Rebecca Vachon

Catholics need better understanding of pediatric palliative care

  • April 14, 2024

The health program director for the non-partisan think tank Cardus wants Canadian Catholics to help champion better pediatric palliative care practices.

Rebecca Vachon said that “saturating each parish” with the Canadian Conference of Catholic Bishops (CCCB)’s Horizons of Hope teachings could organically encourage congregants to become effective standard-bearers for pediatric palliative care. The toolkit approaches palliative care through the lens of moral and pastoral theology.

“I think that understanding better palliative care will help (people) understand the options for better pediatric palliative care,” said Vachon.

Horizons of Hope also advocates for the Compassionate Community model of care. Vachon said help can come in the form of kindnesses as simple as providing meals to families or offering to take siblings on an outing.

The February 2023 report released by the parliamentary Special Joint Committee on Medical Assistance in Dying (MAiD) sparked the Ottawa-based researcher’s interest in comprehensively exploring the quality of PPC. One of the contentious recommendations included in the document was for lawmakers to “amend the eligibility criteria for MAiD” to include “minors deemed to have the requisite decision-making capacity upon assessment,” but with the qualification that it is restricted to youth “whose natural death is reasonably foreseeable.”

Vachon said: “It was important to ask: What is the state of care that we provide to children with life-threatening and life-limiting conditions? Is the care that is available adequate, or do we need to do more to ensure no child faces this situation of intolerable suffering where they might request, or their parents might think they need to request, euthanasia or assisted suicide?”

Recently, Cardus published Vachon’s “The State of Pediatric Palliative Care in Canada.” The paper highlights the “inexcusably large gaps in availability” and clears up common public misunderstandings about pediatric palliative care. She said a common incorrect public notion is that children’s palliative care is only for the last days or weeks of life.

“It should start with the diagnosis of a life-limiting or life-threatening illness or condition,” said Vachon, when communication, symptom management and goals of care are established right at the beginning.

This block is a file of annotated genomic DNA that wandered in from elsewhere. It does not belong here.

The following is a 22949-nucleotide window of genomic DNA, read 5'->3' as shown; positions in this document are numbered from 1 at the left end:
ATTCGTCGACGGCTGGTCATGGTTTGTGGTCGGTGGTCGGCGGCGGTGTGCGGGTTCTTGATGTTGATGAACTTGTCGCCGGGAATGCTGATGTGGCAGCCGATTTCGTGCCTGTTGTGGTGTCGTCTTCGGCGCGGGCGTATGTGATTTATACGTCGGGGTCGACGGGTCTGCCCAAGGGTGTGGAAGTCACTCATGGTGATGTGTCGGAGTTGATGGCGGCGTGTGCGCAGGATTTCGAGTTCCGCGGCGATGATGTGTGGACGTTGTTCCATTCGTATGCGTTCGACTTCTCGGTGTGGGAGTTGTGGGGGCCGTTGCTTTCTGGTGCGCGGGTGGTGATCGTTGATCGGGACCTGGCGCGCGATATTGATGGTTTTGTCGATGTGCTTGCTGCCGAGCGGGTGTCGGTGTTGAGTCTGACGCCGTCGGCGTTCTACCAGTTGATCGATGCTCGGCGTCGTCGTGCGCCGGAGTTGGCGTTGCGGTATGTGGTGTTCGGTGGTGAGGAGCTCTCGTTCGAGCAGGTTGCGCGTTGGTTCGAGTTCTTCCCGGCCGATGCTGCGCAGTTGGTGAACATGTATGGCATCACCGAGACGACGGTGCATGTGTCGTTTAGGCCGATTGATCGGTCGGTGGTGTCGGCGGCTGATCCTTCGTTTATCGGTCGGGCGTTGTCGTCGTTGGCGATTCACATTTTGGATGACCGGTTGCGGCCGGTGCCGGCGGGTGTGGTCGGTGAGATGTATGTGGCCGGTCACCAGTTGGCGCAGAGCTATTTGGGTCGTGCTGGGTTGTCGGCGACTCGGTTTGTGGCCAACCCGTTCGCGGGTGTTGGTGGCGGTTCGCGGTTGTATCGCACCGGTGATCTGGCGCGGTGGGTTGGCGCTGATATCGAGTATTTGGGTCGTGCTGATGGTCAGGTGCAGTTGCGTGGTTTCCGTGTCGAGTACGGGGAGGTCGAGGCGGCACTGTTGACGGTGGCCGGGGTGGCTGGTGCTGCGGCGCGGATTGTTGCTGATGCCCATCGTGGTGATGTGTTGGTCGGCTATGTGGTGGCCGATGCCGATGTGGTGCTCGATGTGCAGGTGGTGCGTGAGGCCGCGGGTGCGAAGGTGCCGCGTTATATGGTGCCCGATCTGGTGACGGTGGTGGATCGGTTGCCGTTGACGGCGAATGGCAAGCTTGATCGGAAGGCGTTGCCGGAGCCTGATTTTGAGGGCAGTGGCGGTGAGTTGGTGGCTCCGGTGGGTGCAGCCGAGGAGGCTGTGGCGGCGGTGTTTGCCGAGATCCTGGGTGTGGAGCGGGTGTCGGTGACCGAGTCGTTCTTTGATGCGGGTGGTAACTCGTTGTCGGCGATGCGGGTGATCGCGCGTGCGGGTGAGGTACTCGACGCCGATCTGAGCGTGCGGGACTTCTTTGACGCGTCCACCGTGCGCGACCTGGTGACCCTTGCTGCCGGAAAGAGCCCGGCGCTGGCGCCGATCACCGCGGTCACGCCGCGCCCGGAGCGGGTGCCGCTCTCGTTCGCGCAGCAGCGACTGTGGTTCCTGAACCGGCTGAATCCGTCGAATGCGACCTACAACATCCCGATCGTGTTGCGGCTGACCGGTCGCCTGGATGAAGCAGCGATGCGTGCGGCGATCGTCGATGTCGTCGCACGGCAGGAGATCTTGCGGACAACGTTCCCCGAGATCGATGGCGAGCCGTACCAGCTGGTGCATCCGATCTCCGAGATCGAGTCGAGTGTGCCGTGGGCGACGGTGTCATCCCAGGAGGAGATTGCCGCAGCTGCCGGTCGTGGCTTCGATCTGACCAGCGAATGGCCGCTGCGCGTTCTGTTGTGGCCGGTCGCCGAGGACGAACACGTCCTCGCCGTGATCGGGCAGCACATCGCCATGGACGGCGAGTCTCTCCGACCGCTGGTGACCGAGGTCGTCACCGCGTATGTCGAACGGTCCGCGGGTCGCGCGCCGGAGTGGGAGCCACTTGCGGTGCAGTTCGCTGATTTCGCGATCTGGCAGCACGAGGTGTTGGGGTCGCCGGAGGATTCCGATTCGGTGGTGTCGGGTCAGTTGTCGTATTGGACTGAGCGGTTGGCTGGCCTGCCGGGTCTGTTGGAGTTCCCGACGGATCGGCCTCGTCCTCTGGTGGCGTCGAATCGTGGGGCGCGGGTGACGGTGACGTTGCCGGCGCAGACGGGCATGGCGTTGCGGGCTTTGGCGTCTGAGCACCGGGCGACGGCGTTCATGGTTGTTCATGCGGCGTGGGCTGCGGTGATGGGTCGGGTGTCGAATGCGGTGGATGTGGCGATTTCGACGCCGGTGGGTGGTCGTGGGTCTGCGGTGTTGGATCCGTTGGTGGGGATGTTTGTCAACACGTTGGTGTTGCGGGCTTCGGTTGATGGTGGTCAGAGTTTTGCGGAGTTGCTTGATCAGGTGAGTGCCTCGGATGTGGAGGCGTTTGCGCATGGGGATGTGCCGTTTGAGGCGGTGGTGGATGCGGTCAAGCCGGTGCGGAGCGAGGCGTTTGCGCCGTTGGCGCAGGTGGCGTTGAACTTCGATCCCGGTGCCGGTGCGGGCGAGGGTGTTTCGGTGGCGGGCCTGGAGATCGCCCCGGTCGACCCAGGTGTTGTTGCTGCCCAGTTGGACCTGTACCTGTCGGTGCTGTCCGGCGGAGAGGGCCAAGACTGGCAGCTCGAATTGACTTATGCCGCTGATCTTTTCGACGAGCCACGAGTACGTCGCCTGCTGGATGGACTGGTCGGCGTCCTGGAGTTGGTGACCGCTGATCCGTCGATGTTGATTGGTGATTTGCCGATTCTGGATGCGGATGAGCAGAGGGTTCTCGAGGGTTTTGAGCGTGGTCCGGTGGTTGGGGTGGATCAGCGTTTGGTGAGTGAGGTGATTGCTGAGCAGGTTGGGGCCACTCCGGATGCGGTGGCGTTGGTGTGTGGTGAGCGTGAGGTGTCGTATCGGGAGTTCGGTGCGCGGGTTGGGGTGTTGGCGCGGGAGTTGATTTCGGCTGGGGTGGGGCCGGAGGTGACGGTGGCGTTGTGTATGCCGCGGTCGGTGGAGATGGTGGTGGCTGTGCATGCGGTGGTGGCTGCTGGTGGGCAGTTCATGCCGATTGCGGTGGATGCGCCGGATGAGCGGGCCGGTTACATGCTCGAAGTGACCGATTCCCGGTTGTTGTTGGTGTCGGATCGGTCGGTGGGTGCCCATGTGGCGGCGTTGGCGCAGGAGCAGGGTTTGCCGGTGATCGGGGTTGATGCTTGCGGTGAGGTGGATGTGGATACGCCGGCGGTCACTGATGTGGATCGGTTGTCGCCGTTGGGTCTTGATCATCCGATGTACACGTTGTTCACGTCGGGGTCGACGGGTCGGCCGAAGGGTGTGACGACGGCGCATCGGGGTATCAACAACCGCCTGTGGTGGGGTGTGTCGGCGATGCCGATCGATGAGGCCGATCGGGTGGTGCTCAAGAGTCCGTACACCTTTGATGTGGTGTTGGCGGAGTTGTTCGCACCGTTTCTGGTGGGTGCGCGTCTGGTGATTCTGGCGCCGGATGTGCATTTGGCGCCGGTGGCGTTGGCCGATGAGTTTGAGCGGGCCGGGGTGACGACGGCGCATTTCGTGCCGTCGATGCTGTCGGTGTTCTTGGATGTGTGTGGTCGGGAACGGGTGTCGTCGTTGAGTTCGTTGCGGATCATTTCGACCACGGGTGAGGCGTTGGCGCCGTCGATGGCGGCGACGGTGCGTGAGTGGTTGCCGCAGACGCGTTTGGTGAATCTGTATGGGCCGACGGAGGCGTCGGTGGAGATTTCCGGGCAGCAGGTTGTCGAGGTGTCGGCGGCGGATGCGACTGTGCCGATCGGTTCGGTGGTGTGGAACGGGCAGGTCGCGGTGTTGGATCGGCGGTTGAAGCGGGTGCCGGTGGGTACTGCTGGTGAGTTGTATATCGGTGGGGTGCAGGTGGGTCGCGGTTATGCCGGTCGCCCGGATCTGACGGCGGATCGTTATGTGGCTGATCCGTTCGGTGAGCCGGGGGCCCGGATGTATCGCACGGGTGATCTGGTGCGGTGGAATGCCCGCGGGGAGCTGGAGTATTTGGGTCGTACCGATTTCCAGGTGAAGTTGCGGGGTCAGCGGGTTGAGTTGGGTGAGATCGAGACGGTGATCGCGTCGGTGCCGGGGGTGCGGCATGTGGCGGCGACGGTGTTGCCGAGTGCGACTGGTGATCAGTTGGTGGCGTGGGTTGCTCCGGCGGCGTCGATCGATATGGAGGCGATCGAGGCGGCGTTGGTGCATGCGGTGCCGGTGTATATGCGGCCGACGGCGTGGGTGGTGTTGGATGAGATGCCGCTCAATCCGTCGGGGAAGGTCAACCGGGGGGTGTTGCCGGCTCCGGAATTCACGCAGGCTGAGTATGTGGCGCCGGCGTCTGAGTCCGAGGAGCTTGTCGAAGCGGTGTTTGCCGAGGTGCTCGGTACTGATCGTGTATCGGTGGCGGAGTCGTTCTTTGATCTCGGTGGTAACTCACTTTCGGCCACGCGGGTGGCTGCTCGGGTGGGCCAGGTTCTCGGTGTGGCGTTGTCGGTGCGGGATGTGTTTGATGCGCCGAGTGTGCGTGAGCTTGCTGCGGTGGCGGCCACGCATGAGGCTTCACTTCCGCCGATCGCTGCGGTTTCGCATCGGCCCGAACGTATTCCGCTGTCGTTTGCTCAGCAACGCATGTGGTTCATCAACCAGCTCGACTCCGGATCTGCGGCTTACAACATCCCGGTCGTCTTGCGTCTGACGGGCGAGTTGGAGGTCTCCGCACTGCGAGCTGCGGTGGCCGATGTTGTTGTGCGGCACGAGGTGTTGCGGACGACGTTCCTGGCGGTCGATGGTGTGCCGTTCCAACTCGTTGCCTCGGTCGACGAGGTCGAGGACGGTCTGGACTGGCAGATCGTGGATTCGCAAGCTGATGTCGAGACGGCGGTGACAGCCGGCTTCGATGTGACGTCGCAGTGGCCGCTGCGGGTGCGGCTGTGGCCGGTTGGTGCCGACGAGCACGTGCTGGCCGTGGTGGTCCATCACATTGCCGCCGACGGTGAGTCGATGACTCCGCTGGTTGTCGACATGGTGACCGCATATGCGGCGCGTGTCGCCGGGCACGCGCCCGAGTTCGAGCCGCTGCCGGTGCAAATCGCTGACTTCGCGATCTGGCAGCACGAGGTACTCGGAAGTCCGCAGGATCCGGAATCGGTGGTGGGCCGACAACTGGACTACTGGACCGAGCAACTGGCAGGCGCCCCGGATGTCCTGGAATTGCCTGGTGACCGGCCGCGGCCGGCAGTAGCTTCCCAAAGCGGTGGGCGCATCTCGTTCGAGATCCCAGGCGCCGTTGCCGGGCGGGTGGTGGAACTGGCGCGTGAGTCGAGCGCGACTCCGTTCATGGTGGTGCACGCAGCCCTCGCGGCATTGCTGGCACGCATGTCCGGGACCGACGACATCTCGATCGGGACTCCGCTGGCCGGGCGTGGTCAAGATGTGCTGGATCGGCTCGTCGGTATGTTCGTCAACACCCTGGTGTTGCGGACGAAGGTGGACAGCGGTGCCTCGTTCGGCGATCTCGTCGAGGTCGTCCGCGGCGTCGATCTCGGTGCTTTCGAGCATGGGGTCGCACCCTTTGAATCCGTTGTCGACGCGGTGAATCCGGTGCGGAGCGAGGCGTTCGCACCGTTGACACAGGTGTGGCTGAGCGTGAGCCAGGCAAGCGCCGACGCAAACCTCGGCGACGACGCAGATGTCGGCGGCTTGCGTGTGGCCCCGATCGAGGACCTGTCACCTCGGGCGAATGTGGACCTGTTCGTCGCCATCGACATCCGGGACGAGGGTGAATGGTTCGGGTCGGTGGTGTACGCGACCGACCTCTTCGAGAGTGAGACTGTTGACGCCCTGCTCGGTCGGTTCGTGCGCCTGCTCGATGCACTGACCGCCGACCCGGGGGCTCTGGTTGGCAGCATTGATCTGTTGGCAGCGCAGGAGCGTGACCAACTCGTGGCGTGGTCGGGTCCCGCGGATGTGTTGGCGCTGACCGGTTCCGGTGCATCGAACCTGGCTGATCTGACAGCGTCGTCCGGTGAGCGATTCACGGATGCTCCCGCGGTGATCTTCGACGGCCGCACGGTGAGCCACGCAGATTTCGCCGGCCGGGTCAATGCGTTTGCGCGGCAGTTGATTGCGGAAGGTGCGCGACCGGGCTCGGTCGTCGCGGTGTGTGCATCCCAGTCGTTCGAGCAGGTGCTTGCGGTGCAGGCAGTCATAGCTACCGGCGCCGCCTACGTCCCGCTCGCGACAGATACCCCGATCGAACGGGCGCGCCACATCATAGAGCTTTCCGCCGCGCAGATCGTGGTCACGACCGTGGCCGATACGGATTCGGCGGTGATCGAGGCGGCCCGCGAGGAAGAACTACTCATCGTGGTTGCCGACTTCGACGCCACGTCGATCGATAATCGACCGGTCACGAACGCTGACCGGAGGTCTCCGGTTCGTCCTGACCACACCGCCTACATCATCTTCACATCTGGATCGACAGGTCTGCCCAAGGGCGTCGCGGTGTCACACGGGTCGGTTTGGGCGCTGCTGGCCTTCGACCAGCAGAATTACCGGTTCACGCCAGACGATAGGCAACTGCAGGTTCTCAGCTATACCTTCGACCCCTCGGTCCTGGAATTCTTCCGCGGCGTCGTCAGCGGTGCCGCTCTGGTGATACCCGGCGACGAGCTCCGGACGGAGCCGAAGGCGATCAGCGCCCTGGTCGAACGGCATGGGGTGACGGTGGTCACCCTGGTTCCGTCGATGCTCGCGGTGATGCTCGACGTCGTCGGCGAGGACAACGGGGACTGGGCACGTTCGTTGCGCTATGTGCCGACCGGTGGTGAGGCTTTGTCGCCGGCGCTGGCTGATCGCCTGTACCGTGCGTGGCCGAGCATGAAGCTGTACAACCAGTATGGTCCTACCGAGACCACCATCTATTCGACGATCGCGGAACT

“People sometimes associate palliative care with giving up, that we’re not trying anything else or trying to get better — death is inevitable,” Vachon added. “I think especially when we are talking about a pediatric population … that’s really distressing. We don’t want to give up on a young person’s life when they have so much ahead of them.”

Citing the Canadian Network of Palliative Care for Children, Vachon wrote that there are “PPC programs within 13 urban hospitals and eight urban pediatric hospices” nationwide,” one in Atlantic Canada, three in Ontario, two each in B.C. and Quebec and Alberta has one.

Since these specialist programs are centralized in urban centres, Vachon wrote, “those who live in rural or remote communities may have to travel, which creates a separation from the community and can result in additional challenges and distress for families.”

Despite the many challenges affecting the pediatric palliative care landscape, Vachon did mention some bright spots. One positive step was the Royal College of Physicians and Surgeons establishing a subspecialty in palliative medicine with both adult and pediatric academic streams. This development paved the way for the introduction of pediatric palliative medicine programs at the University of Toronto, the University of Ottawa,and the University of British Columbia.

Visit to read Vachon’s full report.

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